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Breastfeeding in Public
September 28th, 2015

Breastfeeding in Public

Did you know that many moms are under the misconception that it is illegal to breastfeed in public? The reality is actually the contrary- there is legislation in place to protect women and their need to nurse away from home. Most states have protected women under the fact that you will need to feed your child away from home, and state that women have the right to breastfeed any place they are authorized to be.

Many women have reported that they feel uncomfortable, or as though they are doing something taboo when breastfeeding in public, even if they are covered up or being discreet. There are a few ways you can make yourself feel a bit more comfortable with this natural act.

  • Wear clothes that allow easy access to your breasts, such as tops that pull up from the waist or button down.
  • Use a special breastfeeding blanket around your shoulders. Some babies do not like this, though, so you’ll have to see what works for your baby.
  • Breastfeed your baby in a sling. Slings or other soft infant carriers are especially helpful for traveling — it makes it easier to keep your baby comforted and close to you.
  • Slip into a women’s lounge or dressing room to breastfeed.
  • Practice at home so that you can ensure you are only being as revealing as you feel comfortable with.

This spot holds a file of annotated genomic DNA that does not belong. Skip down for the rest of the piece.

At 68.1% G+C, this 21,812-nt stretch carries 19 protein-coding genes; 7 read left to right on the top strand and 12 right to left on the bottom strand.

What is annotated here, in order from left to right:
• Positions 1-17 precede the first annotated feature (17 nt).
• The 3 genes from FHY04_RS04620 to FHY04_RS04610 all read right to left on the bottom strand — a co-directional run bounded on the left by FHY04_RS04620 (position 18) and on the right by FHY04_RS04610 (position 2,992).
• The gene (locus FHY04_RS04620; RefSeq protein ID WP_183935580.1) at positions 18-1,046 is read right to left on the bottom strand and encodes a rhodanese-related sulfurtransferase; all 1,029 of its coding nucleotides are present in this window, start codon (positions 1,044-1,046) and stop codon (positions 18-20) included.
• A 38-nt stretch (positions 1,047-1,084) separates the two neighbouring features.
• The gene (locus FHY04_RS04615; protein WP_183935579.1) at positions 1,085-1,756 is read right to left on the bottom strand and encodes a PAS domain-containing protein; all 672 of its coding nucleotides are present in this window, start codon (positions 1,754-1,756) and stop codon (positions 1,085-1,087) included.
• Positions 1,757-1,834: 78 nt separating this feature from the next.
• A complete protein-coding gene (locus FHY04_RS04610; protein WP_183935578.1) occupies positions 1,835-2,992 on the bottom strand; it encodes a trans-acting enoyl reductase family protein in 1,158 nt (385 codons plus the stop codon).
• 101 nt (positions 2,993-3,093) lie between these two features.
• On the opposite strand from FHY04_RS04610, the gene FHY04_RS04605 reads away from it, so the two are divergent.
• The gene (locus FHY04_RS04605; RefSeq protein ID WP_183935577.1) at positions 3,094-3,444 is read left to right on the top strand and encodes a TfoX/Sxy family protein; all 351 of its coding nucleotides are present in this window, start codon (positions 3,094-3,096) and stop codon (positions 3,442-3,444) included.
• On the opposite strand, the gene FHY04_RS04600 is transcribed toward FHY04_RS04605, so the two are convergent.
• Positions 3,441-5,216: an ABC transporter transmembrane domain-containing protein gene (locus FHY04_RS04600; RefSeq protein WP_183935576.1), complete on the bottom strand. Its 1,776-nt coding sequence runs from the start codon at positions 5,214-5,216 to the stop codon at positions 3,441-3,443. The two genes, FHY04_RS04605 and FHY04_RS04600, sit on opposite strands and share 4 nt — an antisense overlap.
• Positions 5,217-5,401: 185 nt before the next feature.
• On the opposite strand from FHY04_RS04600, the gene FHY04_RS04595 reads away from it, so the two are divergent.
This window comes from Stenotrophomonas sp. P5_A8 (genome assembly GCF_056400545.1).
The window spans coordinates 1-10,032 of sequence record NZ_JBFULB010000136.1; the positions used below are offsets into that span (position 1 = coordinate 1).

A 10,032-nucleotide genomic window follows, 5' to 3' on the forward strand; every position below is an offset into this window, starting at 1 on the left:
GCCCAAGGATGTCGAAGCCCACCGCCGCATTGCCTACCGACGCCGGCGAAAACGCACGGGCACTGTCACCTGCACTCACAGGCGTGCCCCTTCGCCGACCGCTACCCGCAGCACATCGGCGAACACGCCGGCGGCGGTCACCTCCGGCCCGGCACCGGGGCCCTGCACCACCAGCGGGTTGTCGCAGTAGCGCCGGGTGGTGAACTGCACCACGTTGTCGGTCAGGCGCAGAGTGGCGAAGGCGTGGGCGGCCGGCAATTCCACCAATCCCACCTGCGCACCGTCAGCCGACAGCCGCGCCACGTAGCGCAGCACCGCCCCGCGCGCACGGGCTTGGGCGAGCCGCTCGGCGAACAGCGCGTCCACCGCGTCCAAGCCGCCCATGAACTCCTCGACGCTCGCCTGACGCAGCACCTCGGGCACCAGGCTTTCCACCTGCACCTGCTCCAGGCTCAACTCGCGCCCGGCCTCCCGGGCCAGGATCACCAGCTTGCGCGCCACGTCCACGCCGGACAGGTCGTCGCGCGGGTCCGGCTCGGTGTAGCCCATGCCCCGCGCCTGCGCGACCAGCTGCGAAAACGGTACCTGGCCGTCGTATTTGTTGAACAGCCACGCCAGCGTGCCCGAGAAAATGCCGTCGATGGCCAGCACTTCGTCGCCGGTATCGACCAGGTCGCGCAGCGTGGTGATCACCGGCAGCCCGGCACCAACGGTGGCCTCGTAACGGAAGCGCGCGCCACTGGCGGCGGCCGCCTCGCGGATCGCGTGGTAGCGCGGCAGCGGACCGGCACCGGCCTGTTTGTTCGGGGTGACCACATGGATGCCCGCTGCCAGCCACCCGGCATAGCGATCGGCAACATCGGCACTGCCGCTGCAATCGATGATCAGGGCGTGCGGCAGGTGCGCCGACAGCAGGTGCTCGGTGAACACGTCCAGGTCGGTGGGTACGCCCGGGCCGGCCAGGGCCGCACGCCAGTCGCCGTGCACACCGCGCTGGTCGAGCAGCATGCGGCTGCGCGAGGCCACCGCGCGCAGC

As with most situations in life, you are liable to run into adversity with this subject, especially considering recent controversies over the topic. We all see the stories of women being asked to breastfeed in bathrooms, or being cat called by other people in public. If you find your self in this situation, La Leche League has a few suggestions in regards to a response:

  • Ignore the comment or change the subject.
  • Share information on breastfeeding with the other person.
  • Make a joke about the situation or yourself to lighten the mood.
  • Show that you are recognizing the person’s viewpoint by asking further questions without agreeing or responding to the criticism.
  • Be empathetic — show that you understand the other person’s feeling and meaning.

If you find yourself needing to venture out without baby, and still want to breastfeed, consider pumping. Breastpumps can be expensive, but most insurance companies cover the purchase of one at little or no cost to the patient. Aeroflow Breastpumps can help you find out if you qualify for a free pump. Simply complete our Qualify Through Insurance form and one of our Breastpump Specialists will verify your insurance, contact your physician for your prescription, and contact you within 3-5 business days to discuss your pump options.

Keep in mind that you are not the only woman breastfeeding, and you are taking care of your child in the most natural way possible!

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